High resilience is a polyurethane foam that has a much higher responsiveness than memory foam, which has a slower response. Because of this, those that enjoy more of a bounce in their mattress will gravitate towards this type of foam.
High resilience foams are much less popular than memory foam, but they make up important layers of many popular mattresses. Oftentimes the transitional layer or base layer of memory foam mattresses will contain high resilience foam at high densities. This provides a more even feel across the mattress, and less of a sinking feeling that memory foam alone would have.
Like all polyurethane foam, high resilience foam is made of a blend of polyurethane and has a tendency to off-gas. If you are susceptible to lung issues, please do additional research on the quality of foams before purchasing.
Pros: Quicker response than memory foam provides many mattresses with an even supportive feel.
Cons: Sagging and off-gassing problems with lower quality foams.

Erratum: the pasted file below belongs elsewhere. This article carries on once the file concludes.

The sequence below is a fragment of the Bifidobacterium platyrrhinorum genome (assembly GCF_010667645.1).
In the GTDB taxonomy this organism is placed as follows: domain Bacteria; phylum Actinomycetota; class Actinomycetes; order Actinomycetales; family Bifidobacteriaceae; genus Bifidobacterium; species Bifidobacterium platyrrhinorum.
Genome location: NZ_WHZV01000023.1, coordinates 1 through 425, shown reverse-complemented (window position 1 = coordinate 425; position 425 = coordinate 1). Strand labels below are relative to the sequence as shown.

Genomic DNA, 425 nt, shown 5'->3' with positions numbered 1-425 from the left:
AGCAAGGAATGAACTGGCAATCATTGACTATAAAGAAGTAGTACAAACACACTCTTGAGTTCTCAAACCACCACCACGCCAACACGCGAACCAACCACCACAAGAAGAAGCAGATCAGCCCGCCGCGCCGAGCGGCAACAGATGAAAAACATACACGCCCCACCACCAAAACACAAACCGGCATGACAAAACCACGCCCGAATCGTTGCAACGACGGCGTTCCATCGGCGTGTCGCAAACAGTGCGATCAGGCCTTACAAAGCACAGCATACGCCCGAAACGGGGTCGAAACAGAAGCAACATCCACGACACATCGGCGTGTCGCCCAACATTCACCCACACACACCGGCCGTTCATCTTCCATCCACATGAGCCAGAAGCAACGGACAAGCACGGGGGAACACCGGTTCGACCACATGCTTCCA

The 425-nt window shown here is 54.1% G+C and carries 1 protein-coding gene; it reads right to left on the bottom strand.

Overall Score: 8.9/10
General Support: 9.4/10
Price Value: 9.4/10
High resilience foam is a polymer created during a chemical reaction between polyol and diisocyanate (two chemicals created from organic compounds). The ratio of polyol to diisocyanate is 2:1 to form polyurethane, though there may be other compounds that are added to create just the right amount of elasticity and density for each piece of foam. The foam is synthesized, poured into molds, and cooled before cutting into mattress layers.
High resilience foam is generally used in the middle layers of many popular memory foam brands, but higher or lower density varieties can be found in surface or base layers.